Inconsistent RIR Regulation Raising
Red Flags for Internet’s Future
Lack of standardization of policies concerning IP address governance, as well as regional internet registries’ operations, presents a number of issues regarding transparency and accountability in the IP Address market, which can hinder the future development of the Internet.
Each regional internet registry (RIR) has its own specific set of policies governing its pool of Internet Protocol (IP) resources. However, inconsistencies across registries’ regulatory rules make it difficult for them to meet the increasing expectations of businesses as well as match the industry’s fast-paced growth. According to Aistis Zenkevicius, Director of R&D at IPXO, an IP management marketplace, a centralized commercial RIR would help unify the currently fragmented IP governance landscape, making rapid industry growth more sustainable and equipped for the modern-day.
Each Regional Internet Registry differs ever so slightly in providing the essential IP resource management functions. Firstly, it is well-known that some RIRs have not yet offered a programmatic way of accessing and controlling IP assets and their associated metadata. The ones that do provide an application programming interface (API) differ drastically enough to make the application useless, meaning, the code that would work with RIPE would not be compatible with ARIN, and vice versa.
Secondly, the databases that store the registered assignees, organizations, roles, and the Internet resources themselves have conflicting or incompatible attributes. Although there has been an attempt to unite this data under The Registration Data Access Protocol (RDAP) it fell short of being a success, and some information is still buried in prehistoric WHOIS databases.
Lastly, the currently fragmented IP resource governance framework lacks the consistency and agility required to support further development of the industry, which adds to the transparency and management challenges.
“The lack of a unified approach towards Internet resource management is holding back the industry, growing at lightning speed. Furthermore, the red tape involved in requesting or transferring resources is incompatible with today’s fast-paced market. And while some RIRs, for instance, RIPE or ARIN, have more defined transfer procedures, others, e.g. AFRINIC, still need to build them from the ground up,” commented Zenkevičius. “Ultimately, the sluggish processes do not match the speed and efficiency standards set by the rapidly evolving business landscape.”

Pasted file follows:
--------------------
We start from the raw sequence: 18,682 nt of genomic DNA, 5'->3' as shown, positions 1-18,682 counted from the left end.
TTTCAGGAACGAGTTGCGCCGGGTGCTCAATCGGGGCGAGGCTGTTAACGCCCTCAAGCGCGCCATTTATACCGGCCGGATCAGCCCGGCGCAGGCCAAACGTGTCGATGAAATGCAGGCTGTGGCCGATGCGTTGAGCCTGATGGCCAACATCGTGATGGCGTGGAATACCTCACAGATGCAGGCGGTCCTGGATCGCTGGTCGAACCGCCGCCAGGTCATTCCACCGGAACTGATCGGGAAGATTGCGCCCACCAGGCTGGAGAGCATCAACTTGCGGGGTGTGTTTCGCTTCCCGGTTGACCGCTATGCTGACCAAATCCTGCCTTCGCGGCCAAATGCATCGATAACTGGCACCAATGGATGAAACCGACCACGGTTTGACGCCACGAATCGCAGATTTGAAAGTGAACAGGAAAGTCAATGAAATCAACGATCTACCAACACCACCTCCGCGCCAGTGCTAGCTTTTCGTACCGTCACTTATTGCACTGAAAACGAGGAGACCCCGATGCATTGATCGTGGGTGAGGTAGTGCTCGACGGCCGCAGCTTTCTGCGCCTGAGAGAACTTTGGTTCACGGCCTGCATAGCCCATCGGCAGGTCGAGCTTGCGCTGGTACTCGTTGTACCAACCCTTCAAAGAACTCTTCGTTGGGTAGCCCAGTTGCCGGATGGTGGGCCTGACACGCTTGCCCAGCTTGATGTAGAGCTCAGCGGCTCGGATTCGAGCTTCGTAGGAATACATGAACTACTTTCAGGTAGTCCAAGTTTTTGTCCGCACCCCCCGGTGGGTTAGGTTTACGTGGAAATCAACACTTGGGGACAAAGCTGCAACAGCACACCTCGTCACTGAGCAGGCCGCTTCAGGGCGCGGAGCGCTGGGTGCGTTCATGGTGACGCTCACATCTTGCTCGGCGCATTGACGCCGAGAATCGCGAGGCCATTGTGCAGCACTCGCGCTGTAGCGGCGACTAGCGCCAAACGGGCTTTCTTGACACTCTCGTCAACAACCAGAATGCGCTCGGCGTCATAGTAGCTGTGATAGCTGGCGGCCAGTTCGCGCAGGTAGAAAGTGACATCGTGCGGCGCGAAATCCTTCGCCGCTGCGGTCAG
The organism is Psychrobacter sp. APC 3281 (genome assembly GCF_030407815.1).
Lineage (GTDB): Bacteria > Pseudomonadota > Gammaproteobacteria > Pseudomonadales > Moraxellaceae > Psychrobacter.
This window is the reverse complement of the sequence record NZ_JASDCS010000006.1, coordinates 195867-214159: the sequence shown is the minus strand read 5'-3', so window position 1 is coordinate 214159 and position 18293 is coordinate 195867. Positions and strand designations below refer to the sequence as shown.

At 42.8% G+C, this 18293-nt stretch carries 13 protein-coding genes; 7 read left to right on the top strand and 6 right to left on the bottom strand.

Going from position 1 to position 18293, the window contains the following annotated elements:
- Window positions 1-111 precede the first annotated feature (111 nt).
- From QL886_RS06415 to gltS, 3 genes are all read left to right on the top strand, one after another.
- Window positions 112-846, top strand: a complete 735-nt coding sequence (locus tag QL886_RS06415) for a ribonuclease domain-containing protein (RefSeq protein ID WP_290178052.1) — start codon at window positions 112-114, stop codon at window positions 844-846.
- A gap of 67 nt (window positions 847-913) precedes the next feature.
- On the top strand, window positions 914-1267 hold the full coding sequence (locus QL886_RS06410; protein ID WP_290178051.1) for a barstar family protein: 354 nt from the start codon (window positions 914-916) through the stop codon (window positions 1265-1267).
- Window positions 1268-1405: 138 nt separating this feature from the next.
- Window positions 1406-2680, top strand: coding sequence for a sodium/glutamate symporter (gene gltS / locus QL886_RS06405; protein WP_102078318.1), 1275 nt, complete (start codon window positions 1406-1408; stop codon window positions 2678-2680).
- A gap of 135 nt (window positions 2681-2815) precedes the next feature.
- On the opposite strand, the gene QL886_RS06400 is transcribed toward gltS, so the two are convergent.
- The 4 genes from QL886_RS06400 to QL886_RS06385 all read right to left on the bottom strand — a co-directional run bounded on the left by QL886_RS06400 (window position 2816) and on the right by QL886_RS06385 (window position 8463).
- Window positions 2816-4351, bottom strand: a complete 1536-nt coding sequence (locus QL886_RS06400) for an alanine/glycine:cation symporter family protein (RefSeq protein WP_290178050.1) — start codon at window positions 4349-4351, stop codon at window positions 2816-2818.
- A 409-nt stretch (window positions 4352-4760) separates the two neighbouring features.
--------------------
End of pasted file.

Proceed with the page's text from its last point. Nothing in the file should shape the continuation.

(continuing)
To address these issues, IPXO has set out to create the world’s first commercial RIR—a unified registry, allowing businesses to lease and reallocate Internet resources from all incumbent RIRs via a single platform. The solution would also provide APIs, enabling developer access to assets and database functions.
“The goal is to build an authoritative, verifiable source of information as well as streamlining access to all Internet resources. It will be a powerful solution for companies aiming to scale yet being held back by IP address shortage,” the expert explained. “The platform would also play an important role in increasing overall industry transparency as well as accountability since all the data would be easily accessible via a single interface along with an open API.”
The basis for the platform has already been launched—recently, IPXO introduced the first fully automated IP leasing and monetization platform, which is fully compliant with each RIR’s regulatory policies. Currently, IPXO’s platform allows to lease and reallocate ARIN and RIPE region Internet resources.
“The IP leasing platform is the cornerstone of what we aim to build,” Zenkevičius noted. “The demand for means of smoother access and management of IP resources has been there the entire time. I believe a commercial RIR bears the potential to be just the right tool, enabling better governance of IPs, as well as helping to refine current infrastructure to future-proof the industry.”